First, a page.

Utah clergy would be required to report all allegations of child abuse — even those gathered in a religious confessional — under a bill proposed for the 2020 legislative session.
HB90, sponsored by Rep. Angela Romero, D-Salt Lake City, would, if passed, remove the exemption that clergy now have in certain circumstances for reporting abuse.
Romero said many survivors of sexual abuse — as well as relatives of those who have been victimized — have contacted her to say they support such a change to state law.
“Their perpetrators went to confession, confided in a religious leader, and nothing ever happened," she said. “The purpose is to get rid of the exemption and hold religious leaders to the same standard as teachers and doctors.”
If approved, Utah would join several other states that have no reporting exemption for clergy, according to the Child Welfare Information Gateway.
The Roman Catholic Church, among other faith groups, has opposed similar bills in California and other states. The removal of the “clergy-penitent” privilege, religious leaders argue, violates the free exercise clause of the First Amendment.
Jean Hill, government liaison for the Catholic Diocese of Salt Lake City, did not yet want to comment on HB90, saying she had just started looking at the legislation and “needed more to time consider the constitutional and other issues.”
Romero, who was raised Catholic, believes HB90 will pass legal muster.
“My first obligation,” she said, “is to children and vulnerable populations being exploited by people who hide behind the fact they have confessed to a religious leader. ... Some of these individuals have gone on to perpetrate and harm other children.”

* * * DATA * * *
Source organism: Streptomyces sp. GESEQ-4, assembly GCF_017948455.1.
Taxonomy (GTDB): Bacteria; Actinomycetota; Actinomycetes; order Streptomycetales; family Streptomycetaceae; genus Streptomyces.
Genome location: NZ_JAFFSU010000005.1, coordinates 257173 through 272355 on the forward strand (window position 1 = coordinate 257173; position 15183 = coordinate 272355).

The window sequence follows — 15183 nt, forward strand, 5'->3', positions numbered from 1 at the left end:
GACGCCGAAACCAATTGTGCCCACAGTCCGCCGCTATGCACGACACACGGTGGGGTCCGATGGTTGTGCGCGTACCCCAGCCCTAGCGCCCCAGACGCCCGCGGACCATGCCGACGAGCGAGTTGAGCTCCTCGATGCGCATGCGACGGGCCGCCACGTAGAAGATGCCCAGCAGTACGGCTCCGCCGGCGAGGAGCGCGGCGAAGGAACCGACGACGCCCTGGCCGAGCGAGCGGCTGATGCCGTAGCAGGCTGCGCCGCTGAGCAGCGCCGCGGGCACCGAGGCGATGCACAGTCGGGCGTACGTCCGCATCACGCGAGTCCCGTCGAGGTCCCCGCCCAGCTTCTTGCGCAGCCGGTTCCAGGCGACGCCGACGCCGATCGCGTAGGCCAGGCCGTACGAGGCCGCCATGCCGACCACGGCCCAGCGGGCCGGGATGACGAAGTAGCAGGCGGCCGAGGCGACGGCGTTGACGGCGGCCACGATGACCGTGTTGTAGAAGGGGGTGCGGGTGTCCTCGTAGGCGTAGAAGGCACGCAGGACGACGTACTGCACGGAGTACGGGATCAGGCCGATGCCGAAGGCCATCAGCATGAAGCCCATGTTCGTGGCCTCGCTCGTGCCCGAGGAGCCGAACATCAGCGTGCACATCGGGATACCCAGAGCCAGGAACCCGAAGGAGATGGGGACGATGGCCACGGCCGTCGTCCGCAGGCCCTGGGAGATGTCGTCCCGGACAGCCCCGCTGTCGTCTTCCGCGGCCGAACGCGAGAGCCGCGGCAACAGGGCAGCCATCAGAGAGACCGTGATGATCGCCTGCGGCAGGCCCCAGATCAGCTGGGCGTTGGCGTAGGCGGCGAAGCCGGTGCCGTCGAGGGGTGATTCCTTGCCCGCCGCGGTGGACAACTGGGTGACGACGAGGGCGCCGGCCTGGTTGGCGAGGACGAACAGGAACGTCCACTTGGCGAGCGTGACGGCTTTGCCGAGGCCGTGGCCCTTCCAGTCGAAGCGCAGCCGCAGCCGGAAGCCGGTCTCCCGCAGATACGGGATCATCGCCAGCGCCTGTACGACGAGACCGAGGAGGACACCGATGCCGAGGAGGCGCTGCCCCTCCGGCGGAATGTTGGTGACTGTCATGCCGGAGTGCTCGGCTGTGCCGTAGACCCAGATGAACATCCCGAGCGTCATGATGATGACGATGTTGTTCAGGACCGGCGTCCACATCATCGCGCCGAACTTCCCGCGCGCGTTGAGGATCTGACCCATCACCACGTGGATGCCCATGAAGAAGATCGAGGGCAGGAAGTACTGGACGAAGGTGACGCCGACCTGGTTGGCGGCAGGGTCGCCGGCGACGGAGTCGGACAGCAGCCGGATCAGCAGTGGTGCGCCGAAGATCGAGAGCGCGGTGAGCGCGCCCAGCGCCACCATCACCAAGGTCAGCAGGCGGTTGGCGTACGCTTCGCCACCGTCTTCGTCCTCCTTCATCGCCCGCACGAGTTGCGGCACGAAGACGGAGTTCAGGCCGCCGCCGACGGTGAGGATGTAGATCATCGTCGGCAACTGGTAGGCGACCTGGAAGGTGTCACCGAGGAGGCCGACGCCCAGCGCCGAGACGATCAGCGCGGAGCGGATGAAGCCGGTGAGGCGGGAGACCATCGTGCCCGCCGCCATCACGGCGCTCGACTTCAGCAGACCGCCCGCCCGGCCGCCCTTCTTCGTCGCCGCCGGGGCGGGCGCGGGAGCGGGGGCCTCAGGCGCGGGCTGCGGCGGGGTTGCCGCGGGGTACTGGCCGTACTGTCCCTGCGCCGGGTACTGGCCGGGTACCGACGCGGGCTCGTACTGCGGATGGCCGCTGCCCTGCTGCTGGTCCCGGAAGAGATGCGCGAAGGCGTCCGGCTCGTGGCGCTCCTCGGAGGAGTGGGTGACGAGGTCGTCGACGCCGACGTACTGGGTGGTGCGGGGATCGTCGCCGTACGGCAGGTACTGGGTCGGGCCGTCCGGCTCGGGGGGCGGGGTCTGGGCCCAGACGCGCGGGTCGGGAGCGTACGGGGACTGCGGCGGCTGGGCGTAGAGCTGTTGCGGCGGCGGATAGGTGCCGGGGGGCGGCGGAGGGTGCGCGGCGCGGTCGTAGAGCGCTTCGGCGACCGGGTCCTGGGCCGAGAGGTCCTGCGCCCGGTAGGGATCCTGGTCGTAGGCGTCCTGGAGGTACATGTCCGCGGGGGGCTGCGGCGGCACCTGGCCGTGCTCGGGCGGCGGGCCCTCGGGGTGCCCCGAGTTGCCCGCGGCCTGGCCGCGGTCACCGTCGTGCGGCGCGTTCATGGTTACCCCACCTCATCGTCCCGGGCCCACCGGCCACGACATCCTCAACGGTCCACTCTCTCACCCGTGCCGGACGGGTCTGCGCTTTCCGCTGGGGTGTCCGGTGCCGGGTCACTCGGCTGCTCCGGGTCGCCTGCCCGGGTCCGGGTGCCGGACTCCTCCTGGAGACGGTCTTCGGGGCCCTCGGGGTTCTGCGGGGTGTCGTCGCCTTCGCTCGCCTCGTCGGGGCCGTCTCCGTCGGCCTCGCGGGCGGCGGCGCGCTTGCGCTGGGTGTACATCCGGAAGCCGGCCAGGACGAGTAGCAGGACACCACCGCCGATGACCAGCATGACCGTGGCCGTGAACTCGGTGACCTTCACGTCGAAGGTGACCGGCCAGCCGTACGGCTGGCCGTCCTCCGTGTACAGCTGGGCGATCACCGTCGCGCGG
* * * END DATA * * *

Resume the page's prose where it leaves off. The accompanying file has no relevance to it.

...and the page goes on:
HB90 could impact other religions in which confessions are kept confidential, including Lutherans, Eastern Orthodox and the state’s predominant faith, The Church of Jesus Christ of Latter-day Saints.
LDS Church spokesman Eric Hawkins said this week that "the church would need to review the bill and its implications before taking a position.”
The Salt Lake City-based faith already directs its lay bishops to encourage the offender to self-report to law enforcement when a crime is confessed. Bishops also must call a church hotline to speak to an attorney regarding their legal duty to report abuse and are instructed to seek professional counseling for the victims, their families and even the perpetrator.
The same hotline policy applies if a Latter-day Saint reveals a criminal offense involving a third party. In that case, attorneys decide how best to notify appropriate law enforcement agencies.
In Utah, clergy — along with teachers, medical professionals and law enforcement — must report allegations of child abuse they learn of in any way outside of the confessional, including through victim statements or from other observations. But state law currently exempts clergy from reporting child abuse or neglect when a perpetrator confesses directly to a religious leader.
Colorado lawyer Eric Kniffin, who closely followed the bill in California, said proposals like Romero’s “would damage religious liberties” because the Catholic Church prohibits priests from disclosing anything that is said in the confessional and under canon law priests who break the seal of the confessional are automatically excommunicated.
Kniffin, a First Amendment attorney, said people may think that the clergy privilege is being abused, but in reality it may help bring about justice.
“The confessional is not just a black hole,” he said. “If a priest hears something in confession, they may urge the person to get help, talk to police or say ‘talk to me outside of the confessional.’"
In November, The Truth and Transparency Foundation — the nonprofit group behind the controversial MormonLeaks website — launched a petition drive calling on Utah legislators to drop the clergy exemption from laws about mandatory reporting of child abuse.
“There are stories almost weekly of a pastor, bishop, priest, youth leader or Sunday school teacher who is arrested for abusing children,” said Young, who was excommunicated after he pushed to end the practice of lay Latter-day Saint leaders having one-on-one interviews with children, which sometimes included sexually explicit questions. “And in many cases there was prior knowledge, but the church didn’t want to make other people look bad so they continued to have access to children.
“Right now, we are protecting the predator,” he added, “not the child.”